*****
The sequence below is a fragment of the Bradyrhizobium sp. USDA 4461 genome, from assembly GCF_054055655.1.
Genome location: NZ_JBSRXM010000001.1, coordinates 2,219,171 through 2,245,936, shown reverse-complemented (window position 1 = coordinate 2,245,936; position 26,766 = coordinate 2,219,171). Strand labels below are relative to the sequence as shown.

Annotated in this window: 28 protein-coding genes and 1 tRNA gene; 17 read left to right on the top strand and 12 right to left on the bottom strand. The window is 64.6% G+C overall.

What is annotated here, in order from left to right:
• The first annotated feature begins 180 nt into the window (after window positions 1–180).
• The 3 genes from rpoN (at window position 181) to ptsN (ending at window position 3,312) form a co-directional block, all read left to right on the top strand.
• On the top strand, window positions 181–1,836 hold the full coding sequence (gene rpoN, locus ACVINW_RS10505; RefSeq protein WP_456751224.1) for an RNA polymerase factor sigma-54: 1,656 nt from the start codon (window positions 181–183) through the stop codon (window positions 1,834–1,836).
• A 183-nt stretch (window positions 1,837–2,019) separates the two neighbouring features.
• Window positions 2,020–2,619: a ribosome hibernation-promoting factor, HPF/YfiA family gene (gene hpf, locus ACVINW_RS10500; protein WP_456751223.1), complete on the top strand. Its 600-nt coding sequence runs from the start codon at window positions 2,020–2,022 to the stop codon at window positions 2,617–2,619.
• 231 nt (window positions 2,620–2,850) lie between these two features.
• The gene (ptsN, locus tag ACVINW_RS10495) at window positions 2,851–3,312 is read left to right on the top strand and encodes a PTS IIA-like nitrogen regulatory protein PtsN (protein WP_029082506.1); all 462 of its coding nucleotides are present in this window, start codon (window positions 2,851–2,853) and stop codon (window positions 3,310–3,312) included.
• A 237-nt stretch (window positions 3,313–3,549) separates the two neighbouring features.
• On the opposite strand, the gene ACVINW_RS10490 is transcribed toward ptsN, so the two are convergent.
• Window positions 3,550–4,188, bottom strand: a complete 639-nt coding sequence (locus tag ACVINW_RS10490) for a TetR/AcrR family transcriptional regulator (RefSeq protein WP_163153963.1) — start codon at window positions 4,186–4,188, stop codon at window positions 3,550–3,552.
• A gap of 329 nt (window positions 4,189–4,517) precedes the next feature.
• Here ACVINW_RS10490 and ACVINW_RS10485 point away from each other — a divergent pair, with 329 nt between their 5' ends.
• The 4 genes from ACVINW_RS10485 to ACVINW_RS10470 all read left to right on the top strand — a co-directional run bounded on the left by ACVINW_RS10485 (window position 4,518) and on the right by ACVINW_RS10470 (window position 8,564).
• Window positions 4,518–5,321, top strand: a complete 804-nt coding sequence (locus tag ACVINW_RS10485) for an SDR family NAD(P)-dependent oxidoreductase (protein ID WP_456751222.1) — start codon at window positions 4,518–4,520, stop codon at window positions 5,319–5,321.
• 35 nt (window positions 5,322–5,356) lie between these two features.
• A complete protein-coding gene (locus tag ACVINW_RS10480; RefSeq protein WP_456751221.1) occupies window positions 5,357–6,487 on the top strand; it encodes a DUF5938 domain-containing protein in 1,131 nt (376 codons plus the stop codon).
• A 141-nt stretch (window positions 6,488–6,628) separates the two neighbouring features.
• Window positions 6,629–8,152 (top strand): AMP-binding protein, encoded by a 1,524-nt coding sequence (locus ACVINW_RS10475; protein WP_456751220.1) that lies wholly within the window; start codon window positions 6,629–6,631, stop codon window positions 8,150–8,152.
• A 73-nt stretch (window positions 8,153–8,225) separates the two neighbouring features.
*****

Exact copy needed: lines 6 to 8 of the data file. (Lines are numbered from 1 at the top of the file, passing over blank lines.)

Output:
• The 3 genes from rpoN (at window position 181) to ptsN (ending at window position 3,312) form a co-directional block, all read left to right on the top strand.
• On the top strand, window positions 181–1,836 hold the full coding sequence (gene rpoN, locus ACVINW_RS10505; RefSeq protein WP_456751224.1) for an RNA polymerase factor sigma-54: 1,656 nt from the start codon (window positions 181–183) through the stop codon (window positions 1,834–1,836).
• A 183-nt stretch (window positions 1,837–2,019) separates the two neighbouring features.